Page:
“Oh, yeah,” he replied. Again, his mood became somber. “I was holding
Chewbaka, and he tried to touch my willy.” Lane put his hands in front of his
pants and rubbed himself. “Like this,” he explained.

“What did you do?”

He stated proudly, “I told him he wasn’t being a very nice man, and I left.”

“Good for you,” I replied as I put my arm around his shoulder. “It’s wrong for
someone to try and touch your willy without your permission.” I squeezed him
tighter.  “You let me know if he tries it again.”

“I will,” he replied. I looked back at the house where Mr. Goodwin lived. Once I
was settled in, I planned to come back and have a nice little talk with him.

When we arrived outside his school, Lane insisted that I walk him to his class.
He was attending a high school- probably the same one I would attend. My
father hadn’t discussed it yet, but I was sure he would insist that I finish my
education. Besides, if I didn’t go to school, I would have to get a job, and I
wasn’t ready yet for that.

“Come on,” said Lane as he grabbed my hand and pulled me down the hall. “I
want you to meet Mrs. Chambers. She’s my teacher.” He led me to the second
floor. The halls were crowded, and many students stared at us. I guess they
were used to seeing Lane, but not me.

We went into a classroom, and Lane pulled me over to a young woman. She
was very pretty and dressed more stylish than the teachers I had in my old
school. She smiled when she saw Lane, and she leaned down and gave him a
hug. “There’s my Lane,” she said as she looked up at me. She stood and asked,
“And who are you?”

Lane immediately said cheerfully, “Casey is my new brother.”

Mrs. Chambers stepped back and eyed me suspiciously. “Your new brother?”

“Yes, Ma’am,” replied Lane. “Mom told me this morning Casey was going to be
my new big brother.”

I laughed and tried to explain. “My father is Lane’s stepfather. I’m here visiting
for a little while.”

“I see,” she said. “Are you planning to enroll in school here?”

“I suppose,” I replied. “At least until I can return home.”

Lane looked up sadly at me. “You’re not going to be my new big brother?” For a
minute, I thought he might cry.

He giggled when I tousled his hair. “I’ll always be your big brother.” Mrs.
Chambers told Lane to take a seat while she escorted me to the door.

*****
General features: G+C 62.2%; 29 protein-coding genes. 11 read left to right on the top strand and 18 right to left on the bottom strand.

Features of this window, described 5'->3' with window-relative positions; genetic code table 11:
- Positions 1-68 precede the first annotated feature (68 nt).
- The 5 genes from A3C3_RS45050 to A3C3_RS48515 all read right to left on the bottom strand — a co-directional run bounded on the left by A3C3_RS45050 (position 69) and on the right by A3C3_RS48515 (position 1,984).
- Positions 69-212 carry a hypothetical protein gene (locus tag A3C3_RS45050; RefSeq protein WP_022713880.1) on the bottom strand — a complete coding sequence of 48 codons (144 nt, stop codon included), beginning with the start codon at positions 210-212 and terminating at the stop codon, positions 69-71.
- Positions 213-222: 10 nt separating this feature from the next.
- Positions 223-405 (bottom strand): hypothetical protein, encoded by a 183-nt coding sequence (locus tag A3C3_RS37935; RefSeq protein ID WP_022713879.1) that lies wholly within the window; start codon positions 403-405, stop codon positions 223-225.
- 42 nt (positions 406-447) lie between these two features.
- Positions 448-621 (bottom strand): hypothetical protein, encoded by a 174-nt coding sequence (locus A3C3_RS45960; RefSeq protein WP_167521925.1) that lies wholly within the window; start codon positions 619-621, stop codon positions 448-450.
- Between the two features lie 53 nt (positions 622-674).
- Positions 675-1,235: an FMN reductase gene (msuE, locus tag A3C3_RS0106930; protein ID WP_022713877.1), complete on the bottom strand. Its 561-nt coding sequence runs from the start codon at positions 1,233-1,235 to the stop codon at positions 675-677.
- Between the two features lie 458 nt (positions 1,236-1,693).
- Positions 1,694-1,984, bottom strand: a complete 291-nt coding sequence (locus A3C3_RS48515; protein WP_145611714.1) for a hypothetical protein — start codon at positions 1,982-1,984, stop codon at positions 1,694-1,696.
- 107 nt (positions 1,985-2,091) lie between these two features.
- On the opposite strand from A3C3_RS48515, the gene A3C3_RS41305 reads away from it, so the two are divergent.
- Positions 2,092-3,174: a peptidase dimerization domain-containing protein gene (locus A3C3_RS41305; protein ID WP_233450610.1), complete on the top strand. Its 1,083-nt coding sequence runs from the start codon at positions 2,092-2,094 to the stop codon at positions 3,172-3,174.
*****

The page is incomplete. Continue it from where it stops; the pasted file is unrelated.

“Well, Casey,” she said as I started to leave. “I don’t know how much you know
about Lane, but he seems to be very attached to you already.”

“Yes, Ma’am,” I smiled as I looked at Lane. He was talking to a couple of
classmates. “He’s a special kind of guy.”

“Yes, he is,” she replied as she looked over at him. “Yes, he is.”

I left his room and wandered around the halls. The school was large, but I was
used to a big building. It was about the size of the one I had left. As I walked
past one room, a teacher was standing at the door. He was tall, and he
appeared rather young to be a teacher. He seemed popular because all the
students entering his room spoke cheerfully to him.

He smiled as I approached. “Good morning,” he said. I nodded and started to
walk away. He stepped over and put his hand on my shoulder. “Wait a minute.”
I started to bat his hand away, but his smile told me he was no threat.

He was about my size, and his hair was blond in a buzz cut. He had beautiful
blue eyes. I tried not to stare into his face because I was afraid he might notice
that I was enamored by his good looks. “I’ve never seen you around,” he said.
“Are you a new student?”

“No, Sir,” I replied as I took a step back so that he would remove his hand from
my shoulder.

He asked, “Then why are you in the building?”

“Oh,” I stammered. I didn’t want him to think that I was trespassing. “I probably
will be going to school here in a few days. I just haven’t registered yet.”

“I see,” he said with a smile. He thrust out his hand to me. “I’m Mr. Wentworth.
I teach junior English. Will you be registering as a junior?”

He smiled again when I replied, “Yes, Sir.”

“Good,” he said. “I’m also the baseball coach.” I became embarrassed when his